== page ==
The day Mrs. Adams returned my spelling quiz with an almost perfect score (9 out of 10), she asked if I was watching TV in English. Mrs. Garza, my homeroom 7th grade teacher, had made it a point of reminding me every day: "no more television en español," even on the morning of the poetry contest when everyone memorized an Edgar Allan Poe poem she gave me permission to recite one in Spanish. "Hear that?" she turned to the whole class after I finished, "it's better than what you hear in those telenovelas," admonishing those of us who had just arrived in the country, only to remind us again: "no more televisión en español." Her comments were for to the "non-English speakers," as the school principal and the counselor referred to us. That year it was more than half entering 7th grade class.
My cousin Joey was going and my mother gave me permission to join him. "They have air conditioning," he said but I knew he had little interest in books. He was going to meet "this girl,"
But I knew she was as committed as my mother to Simplemente María and Esmeralda, the women whose dramatic lives filled the small black and white television we had received as a gift from one of our neighbors. I heard her one day coming of the teacher's lounge, when Mr. Argüelles asked her about her Latin heroines. "I need to improve my Spanish," she told the coach. She probably watched it all in a color screen.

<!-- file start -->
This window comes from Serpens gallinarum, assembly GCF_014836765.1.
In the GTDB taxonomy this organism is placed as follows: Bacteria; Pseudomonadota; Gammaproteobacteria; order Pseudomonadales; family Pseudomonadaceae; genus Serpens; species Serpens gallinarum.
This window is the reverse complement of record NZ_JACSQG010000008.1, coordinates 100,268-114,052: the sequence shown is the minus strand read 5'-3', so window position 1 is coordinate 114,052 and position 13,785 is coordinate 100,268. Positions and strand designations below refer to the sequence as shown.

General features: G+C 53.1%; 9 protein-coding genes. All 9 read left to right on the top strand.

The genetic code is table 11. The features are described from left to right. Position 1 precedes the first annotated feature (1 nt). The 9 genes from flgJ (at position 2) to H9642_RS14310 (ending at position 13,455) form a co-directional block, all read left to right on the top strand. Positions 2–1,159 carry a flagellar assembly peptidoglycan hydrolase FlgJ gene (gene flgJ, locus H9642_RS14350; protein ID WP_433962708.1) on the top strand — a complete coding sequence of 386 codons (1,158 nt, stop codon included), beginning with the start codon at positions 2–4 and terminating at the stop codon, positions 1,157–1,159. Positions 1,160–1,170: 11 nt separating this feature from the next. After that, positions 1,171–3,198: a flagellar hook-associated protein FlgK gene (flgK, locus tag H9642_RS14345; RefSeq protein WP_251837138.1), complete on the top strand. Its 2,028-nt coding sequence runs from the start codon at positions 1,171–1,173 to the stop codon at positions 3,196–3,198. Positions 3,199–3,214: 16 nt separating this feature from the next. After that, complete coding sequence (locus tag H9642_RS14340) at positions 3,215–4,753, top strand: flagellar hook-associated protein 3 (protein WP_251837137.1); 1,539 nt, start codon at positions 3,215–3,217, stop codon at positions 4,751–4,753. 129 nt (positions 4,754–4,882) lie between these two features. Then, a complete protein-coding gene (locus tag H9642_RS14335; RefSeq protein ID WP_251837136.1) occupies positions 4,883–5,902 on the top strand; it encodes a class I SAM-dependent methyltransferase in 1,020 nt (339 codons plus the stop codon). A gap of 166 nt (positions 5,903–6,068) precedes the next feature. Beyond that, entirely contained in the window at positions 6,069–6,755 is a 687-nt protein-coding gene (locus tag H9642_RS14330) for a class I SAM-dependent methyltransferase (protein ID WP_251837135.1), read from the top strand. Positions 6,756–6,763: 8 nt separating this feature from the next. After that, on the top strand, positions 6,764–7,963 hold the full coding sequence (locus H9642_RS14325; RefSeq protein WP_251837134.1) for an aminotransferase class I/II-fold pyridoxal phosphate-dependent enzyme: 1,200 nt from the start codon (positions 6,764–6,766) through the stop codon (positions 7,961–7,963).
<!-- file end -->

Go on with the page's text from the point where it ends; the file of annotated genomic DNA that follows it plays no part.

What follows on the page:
There was no way I was going to displace my mother from the unfolding story that filled all those late afternoons of that memorable Olympic year. That's probably how I discovered the public library, housed in a small mobile home right across from that historic building constructed by the Spaniards in the late 17th century. It claimed to be the oldest continuously operated church in the country. My cousin Joey was going and my mother gave me permission to join him. "They have air conditioning," he said but I knew he had little interest in books. He was going to meet "this girl," as he always referred to his latest conquest. They never had name, but all had one thing in common: they were blonde.
I remember that first visit to the librería, biblioteca was not part of our active vocabulary and librería seemed much more authentic, even if it was an incorrect translation. Then again, we never saw a bookstore in the new neighborhood. The first time I came into the place that sold books was in college when I would discover one in downtown San Antonio. They had magazines with naked women and men, unwrapped, unlike the ones kept behind the counter at the pharmacy across the street from our junior high school.
I imagined myself going to foreign lands I had just discovered in the worlds of Asterix, The Count of Montecristo, Robison Crusoe and Tin Tin, all in Spanish. Not until freshmen year of high school did I understand long narratives in English, when our class was led through the adventures of The Outsiders and I imagined Tom Cruise, Matt Dillon and all the other "greasers" come alive in those pages before they had ever been to Hollywood.
The day I encountered the image of the Olympic swimmer's photos inside all the news magazines I was led into temptation, secretly staring at that image. Unlike the following year when I would stand at the edge of the swimming pool admiring and desiring the bodyguard, here, it could all be our secret and not be interrupted by the other boys clamoring for attention.
That day, the biblioteca became my refuge, the place where I would discover myself, long before I was aware that the otherness in me had a name.